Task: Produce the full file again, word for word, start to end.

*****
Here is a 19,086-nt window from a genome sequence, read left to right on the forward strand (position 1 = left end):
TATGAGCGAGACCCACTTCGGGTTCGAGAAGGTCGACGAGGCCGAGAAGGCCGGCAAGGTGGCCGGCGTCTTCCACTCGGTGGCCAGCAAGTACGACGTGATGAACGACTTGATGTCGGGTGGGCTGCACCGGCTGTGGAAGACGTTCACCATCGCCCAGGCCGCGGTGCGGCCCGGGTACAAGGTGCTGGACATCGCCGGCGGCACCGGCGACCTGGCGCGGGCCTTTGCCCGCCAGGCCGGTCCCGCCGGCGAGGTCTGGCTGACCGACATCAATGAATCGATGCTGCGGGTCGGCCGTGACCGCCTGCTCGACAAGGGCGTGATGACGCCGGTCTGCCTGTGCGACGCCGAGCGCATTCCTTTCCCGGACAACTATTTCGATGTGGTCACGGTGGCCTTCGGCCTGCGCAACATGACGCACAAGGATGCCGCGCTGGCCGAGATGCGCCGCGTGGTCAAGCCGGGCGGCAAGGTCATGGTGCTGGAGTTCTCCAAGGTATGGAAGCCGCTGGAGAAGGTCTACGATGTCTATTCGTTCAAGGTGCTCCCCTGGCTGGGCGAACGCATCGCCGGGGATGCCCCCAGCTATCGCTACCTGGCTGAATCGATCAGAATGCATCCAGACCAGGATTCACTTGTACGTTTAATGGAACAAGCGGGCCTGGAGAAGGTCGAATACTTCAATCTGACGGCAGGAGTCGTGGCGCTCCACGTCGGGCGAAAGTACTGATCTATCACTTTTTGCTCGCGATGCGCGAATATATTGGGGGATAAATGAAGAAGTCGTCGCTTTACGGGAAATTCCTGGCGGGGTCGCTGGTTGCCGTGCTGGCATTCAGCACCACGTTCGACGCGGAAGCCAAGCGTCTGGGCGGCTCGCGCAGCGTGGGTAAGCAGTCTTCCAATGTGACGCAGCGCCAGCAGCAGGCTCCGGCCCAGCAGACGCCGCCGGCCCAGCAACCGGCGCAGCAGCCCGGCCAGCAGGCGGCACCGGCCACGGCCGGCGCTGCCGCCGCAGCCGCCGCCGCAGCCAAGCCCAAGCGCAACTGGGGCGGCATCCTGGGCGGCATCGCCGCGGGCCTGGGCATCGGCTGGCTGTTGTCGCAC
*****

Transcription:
Here is a 19,086-nt window from a genome sequence, read left to right on the forward strand (position 1 = left end):
TATGAGCGAGACCCACTTCGGGTTCGAGAAGGTCGACGAGGCCGAGAAGGCCGGCAAGGTGGCCGGCGTCTTCCACTCGGTGGCCAGCAAGTACGACGTGATGAACGACTTGATGTCGGGTGGGCTGCACCGGCTGTGGAAGACGTTCACCATCGCCCAGGCCGCGGTGCGGCCCGGGTACAAGGTGCTGGACATCGCCGGCGGCACCGGCGACCTGGCGCGGGCCTTTGCCCGCCAGGCCGGTCCCGCCGGCGAGGTCTGGCTGACCGACATCAATGAATCGATGCTGCGGGTCGGCCGTGACCGCCTGCTCGACAAGGGCGTGATGACGCCGGTCTGCCTGTGCGACGCCGAGCGCATTCCTTTCCCGGACAACTATTTCGATGTGGTCACGGTGGCCTTCGGCCTGCGCAACATGACGCACAAGGATGCCGCGCTGGCCGAGATGCGCCGCGTGGTCAAGCCGGGCGGCAAGGTCATGGTGCTGGAGTTCTCCAAGGTATGGAAGCCGCTGGAGAAGGTCTACGATGTCTATTCGTTCAAGGTGCTCCCCTGGCTGGGCGAACGCATCGCCGGGGATGCCCCCAGCTATCGCTACCTGGCTGAATCGATCAGAATGCATCCAGACCAGGATTCACTTGTACGTTTAATGGAACAAGCGGGCCTGGAGAAGGTCGAATACTTCAATCTGACGGCAGGAGTCGTGGCGCTCCACGTCGGGCGAAAGTACTGATCTATCACTTTTTGCTCGCGATGCGCGAATATATTGGGGGATAAATGAAGAAGTCGTCGCTTTACGGGAAATTCCTGGCGGGGTCGCTGGTTGCCGTGCTGGCATTCAGCACCACGTTCGACGCGGAAGCCAAGCGTCTGGGCGGCTCGCGCAGCGTGGGTAAGCAGTCTTCCAATGTGACGCAGCGCCAGCAGCAGGCTCCGGCCCAGCAGACGCCGCCGGCCCAGCAACCGGCGCAGCAGCCCGGCCAGCAGGCGGCACCGGCCACGGCCGGCGCTGCCGCCGCAGCCGCCGCCGCAGCCAAGCCCAAGCGCAACTGGGGCGGCATCCTGGGCGGCATCGCCGCGGGCCTGGGCATCGGCTGGCTGTTGTCGCAC